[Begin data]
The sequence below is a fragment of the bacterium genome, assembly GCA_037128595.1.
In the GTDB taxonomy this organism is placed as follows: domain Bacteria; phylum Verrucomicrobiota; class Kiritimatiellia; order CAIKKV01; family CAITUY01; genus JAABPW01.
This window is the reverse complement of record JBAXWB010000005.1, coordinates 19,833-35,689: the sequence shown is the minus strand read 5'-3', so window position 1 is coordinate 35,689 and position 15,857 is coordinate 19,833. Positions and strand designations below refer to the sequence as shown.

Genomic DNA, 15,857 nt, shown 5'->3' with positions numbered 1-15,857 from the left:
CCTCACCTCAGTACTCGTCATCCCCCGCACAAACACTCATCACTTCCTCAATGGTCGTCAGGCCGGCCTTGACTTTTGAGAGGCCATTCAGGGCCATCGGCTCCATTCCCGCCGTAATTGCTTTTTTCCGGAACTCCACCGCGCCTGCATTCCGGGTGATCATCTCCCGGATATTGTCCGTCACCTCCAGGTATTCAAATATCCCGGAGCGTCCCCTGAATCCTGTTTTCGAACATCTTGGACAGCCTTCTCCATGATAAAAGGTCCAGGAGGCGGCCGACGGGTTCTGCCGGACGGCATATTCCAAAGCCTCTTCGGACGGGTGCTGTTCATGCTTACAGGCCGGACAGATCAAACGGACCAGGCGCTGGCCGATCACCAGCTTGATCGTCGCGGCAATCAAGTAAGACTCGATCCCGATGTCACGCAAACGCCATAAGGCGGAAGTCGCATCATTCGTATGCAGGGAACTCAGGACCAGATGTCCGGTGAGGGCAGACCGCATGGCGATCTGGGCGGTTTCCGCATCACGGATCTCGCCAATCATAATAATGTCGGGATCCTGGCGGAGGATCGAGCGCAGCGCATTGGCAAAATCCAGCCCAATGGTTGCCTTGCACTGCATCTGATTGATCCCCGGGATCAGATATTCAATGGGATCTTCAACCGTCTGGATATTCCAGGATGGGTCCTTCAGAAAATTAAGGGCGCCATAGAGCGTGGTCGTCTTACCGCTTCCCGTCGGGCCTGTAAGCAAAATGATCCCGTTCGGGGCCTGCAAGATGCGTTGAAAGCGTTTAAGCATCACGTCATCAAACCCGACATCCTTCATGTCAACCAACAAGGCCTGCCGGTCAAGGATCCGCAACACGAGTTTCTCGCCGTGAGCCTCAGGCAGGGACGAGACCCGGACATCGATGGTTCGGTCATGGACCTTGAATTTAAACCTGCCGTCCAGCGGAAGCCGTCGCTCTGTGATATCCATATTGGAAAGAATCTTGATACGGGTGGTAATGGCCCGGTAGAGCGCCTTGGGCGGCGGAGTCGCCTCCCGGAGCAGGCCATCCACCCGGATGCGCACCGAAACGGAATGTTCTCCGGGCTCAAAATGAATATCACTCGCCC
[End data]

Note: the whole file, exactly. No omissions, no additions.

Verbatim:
The sequence below is a fragment of the bacterium genome, assembly GCA_037128595.1.
In the GTDB taxonomy this organism is placed as follows: domain Bacteria; phylum Verrucomicrobiota; class Kiritimatiellia; order CAIKKV01; family CAITUY01; genus JAABPW01.
This window is the reverse complement of record JBAXWB010000005.1, coordinates 19,833-35,689: the sequence shown is the minus strand read 5'-3', so window position 1 is coordinate 35,689 and position 15,857 is coordinate 19,833. Positions and strand designations below refer to the sequence as shown.

Genomic DNA, 15,857 nt, shown 5'->3' with positions numbered 1-15,857 from the left:
CCTCACCTCAGTACTCGTCATCCCCCGCACAAACACTCATCACTTCCTCAATGGTCGTCAGGCCGGCCTTGACTTTTGAGAGGCCATTCAGGGCCATCGGCTCCATTCCCGCCGTAATTGCTTTTTTCCGGAACTCCACCGCGCCTGCATTCCGGGTGATCATCTCCCGGATATTGTCCGTCACCTCCAGGTATTCAAATATCCCGGAGCGTCCCCTGAATCCTGTTTTCGAACATCTTGGACAGCCTTCTCCATGATAAAAGGTCCAGGAGGCGGCCGACGGGTTCTGCCGGACGGCATATTCCAAAGCCTCTTCGGACGGGTGCTGTTCATGCTTACAGGCCGGACAGATCAAACGGACCAGGCGCTGGCCGATCACCAGCTTGATCGTCGCGGCAATCAAGTAAGACTCGATCCCGATGTCACGCAAACGCCATAAGGCGGAAGTCGCATCATTCGTATGCAGGGAACTCAGGACCAGATGTCCGGTGAGGGCAGACCGCATGGCGATCTGGGCGGTTTCCGCATCACGGATCTCGCCAATCATAATAATGTCGGGATCCTGGCGGAGGATCGAGCGCAGCGCATTGGCAAAATCCAGCCCAATGGTTGCCTTGCACTGCATCTGATTGATCCCCGGGATCAGATATTCAATGGGATCTTCAACCGTCTGGATATTCCAGGATGGGTCCTTCAGAAAATTAAGGGCGCCATAGAGCGTGGTCGTCTTACCGCTTCCCGTCGGGCCTGTAAGCAAAATGATCCCGTTCGGGGCCTGCAAGATGCGTTGAAAGCGTTTAAGCATCACGTCATCAAACCCGACATCCTTCATGTCAACCAACAAGGCCTGCCGGTCAAGGATCCGCAACACGAGTTTCTCGCCGTGAGCCTCAGGCAGGGACGAGACCCGGACATCGATGGTTCGGTCATGGACCTTGAATTTAAACCTGCCGTCCAGCGGAAGCCGTCGCTCTGTGATATCCATATTGGAAAGAATCTTGATACGGGTGGTAATGGCCCGGTAGAGCGCCTTGGGCGGCGGAGTCGCCTCCCGGAGCAGGCCATCCACCCGGATGCGCACCGAAACGGAATGTTCTCCGGGCTCAAAATGAATATCACTCGCCC